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TRAVEL
April 22, 2007 | Jane Engle, Times Staff Writer
EVERY day you stay at a hotel, you may burn enough fossil fuels to release more than 33 pounds of carbon dioxide, the bad boy of global warming, into the atmosphere. But don't worry. Open your wallet, and all is forgiven, or at least that's the pitch of a growing number of programs. Among the latest is TravelGreen, announced in February by Sustainable Travel International, a nonprofit company in Boulder, Colo. It markets what it dubs Mini-Green Tags to hotels and guests.
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TRAVEL
December 31, 2006 | Arthur Frommer, Special to The Times
BECAUSE many Americans make their charitable contributions during the holiday season, each year at this time I mention several worthwhile nonprofit organizations that perform valuable service in the travel industry. Each accepts tax-deductible contributions. Wilderness Inquiry, 808 14th Ave. S.E., Minneapolis, MN 55414; (800) 728-0719, www.wildernessinquiry.org, enables disabled people to go on adventure trips by inviting able-bodied volunteers to join them.
TRAVEL
December 3, 2006 | Mary Lu Abbott, Special to The Times
IF you've never taken a cruise, Bob Dickinson has his sights set on you. "In 10 years, there should be an additional 40 million people who have taken cruises," says the president and chief executive of Carnival Cruise Lines and director of Carnival Corp. "Today, that total in the U.S. is about 51 million. Now about 17% of the American public has taken cruises. In 10 years, it will be about 30%." According to the industry group, Cruise Lines International Assn., 4.
NATIONAL
September 13, 2006 | Joel Havemann, Times Staff Writer
Democrats and liberal academics have been complaining for years that President Bush's foreign policy has turned the United States into an international pariah. Now they have an unexpected ally: Disneyland. The international travel business is thriving everywhere -- except in the United States, whose share of global tourism is plummeting in step with America's image around the world. The nation's tourism industry says hostility toward the U.S.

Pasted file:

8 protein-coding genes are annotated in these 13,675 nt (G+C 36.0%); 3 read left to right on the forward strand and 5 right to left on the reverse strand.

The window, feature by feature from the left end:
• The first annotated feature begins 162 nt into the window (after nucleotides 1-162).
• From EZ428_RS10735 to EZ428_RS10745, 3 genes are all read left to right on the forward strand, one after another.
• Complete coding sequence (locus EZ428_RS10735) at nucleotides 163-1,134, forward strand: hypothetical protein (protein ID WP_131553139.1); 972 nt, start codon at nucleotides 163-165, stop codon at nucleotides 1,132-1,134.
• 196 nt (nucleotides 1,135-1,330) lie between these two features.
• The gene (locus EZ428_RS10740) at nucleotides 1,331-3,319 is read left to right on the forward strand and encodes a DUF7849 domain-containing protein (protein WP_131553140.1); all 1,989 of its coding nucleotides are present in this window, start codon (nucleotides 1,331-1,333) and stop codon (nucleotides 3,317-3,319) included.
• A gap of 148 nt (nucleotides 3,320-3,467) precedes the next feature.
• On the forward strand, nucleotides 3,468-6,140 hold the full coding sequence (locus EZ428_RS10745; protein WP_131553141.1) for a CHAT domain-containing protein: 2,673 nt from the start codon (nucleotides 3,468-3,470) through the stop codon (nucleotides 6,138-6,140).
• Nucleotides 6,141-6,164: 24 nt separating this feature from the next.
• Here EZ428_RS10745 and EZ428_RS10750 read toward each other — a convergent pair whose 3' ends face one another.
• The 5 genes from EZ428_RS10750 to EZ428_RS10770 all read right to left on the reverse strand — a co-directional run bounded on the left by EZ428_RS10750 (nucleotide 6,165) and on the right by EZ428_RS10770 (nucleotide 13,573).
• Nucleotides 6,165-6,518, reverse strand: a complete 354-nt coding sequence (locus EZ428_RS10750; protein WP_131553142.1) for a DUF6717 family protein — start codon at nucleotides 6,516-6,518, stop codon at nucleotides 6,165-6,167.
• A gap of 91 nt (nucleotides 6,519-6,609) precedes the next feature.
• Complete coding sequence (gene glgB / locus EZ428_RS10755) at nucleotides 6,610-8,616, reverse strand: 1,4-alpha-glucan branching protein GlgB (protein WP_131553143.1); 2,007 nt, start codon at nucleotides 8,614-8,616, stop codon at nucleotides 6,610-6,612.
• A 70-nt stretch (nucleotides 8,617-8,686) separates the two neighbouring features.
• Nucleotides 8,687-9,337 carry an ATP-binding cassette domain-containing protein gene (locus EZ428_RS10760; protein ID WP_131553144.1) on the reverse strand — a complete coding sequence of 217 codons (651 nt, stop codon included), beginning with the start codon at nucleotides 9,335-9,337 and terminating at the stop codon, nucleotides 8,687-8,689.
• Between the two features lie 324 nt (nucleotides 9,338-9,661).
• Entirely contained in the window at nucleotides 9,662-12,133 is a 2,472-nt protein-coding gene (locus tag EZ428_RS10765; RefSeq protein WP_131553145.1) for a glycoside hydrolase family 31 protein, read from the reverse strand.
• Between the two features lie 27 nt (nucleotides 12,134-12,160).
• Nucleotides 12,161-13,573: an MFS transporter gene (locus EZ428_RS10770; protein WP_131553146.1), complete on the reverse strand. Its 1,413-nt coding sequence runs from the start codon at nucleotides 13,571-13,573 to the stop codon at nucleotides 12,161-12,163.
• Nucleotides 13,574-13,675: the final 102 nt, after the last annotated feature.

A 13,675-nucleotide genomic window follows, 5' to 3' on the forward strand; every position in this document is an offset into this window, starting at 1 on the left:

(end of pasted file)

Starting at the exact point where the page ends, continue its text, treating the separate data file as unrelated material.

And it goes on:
TRAVEL
August 27, 2006 | Susan Spano, Times Staff Writer
AMERICANS who love to travel spend many hours planning where to go next. Noel Irwin Hentschel turned the idea inside out by recognizing that people from other countries do the same thing and that one of their prime destinations is -- or should be -- the U.S. With that realization, $5,000 in savings and a British-born partner, Michael Fitzpatrick, Hentschel founded the Los Angeles-based American Tours International in 1977.
NATIONAL
August 15, 2006 | Heather Gehlert, Times Staff Writer
Inferiority. Servitude. Racism. These are just a few of the words that Vonita W. Foster uses when she travels to middle schools and high schools to teach students about slavery -- a subject that, more than 140 years after its end, still makes many black students squirm. "They're kind of uncomfortable," she said. "They're embarrassed that their ancestors were slaves, because they don't know the heritage." Foster is on a mission to change that.
BUSINESS
August 12, 2006 | Martin Zimmerman and Kimi Yoshino, Times Staff Writers
After showing resilience in the immediate aftermath of the alleged London bomb plot, airline stocks took a drubbing Friday as investors worried about higher costs from increased airport security and rising oil prices. Meanwhile, travel agents, hotels and air carriers said travelers seemed to be adjusting to new security measures and reported only scattered booking cancellations.
BUSINESS
August 11, 2006 | Kimi Yoshino and Martin Zimmerman, Times Staff Writers
The alleged London terrorist plot and its airport-snarling aftermath won't send the travel industry into a tailspin, experts said Thursday, but it was still unwelcome news for a key economic sector just recovering from the Sept. 11 attacks. "As we have seen after previous terrorist events -- 9/11, Madrid, Bali and the London bombings -- the world will still fly," said Bank of America analyst Robert Stallard.
BUSINESS
July 20, 2006 | Martin Zimmerman, Times Staff Writer
Higher fares and crowded airplanes helped Southwest Airlines Co. and the parent of American Airlines post sharply higher second-quarter profits Wednesday despite record jet fuel prices. Southwest and American are the first big carriers to report second-quarter results, and Wall Street was watching for signs that the industry had regained its financial footing after years of poor performance and, more recently, skyrocketing fuel costs.
BUSINESS
May 30, 2006 | From Bloomberg News
European Union member states agreed to dismantle borders for service providers such as construction firms, accountants and travel agencies to open up competition in the greatest part of the EU's $14-trillion economy. National industry ministers agreed to the final wording in Brussels on Monday to seal a compromise with added safeguards for workers' rights. Those protections helped overcome opposition to the measure that fueled France's vote against an EU constitution last year.
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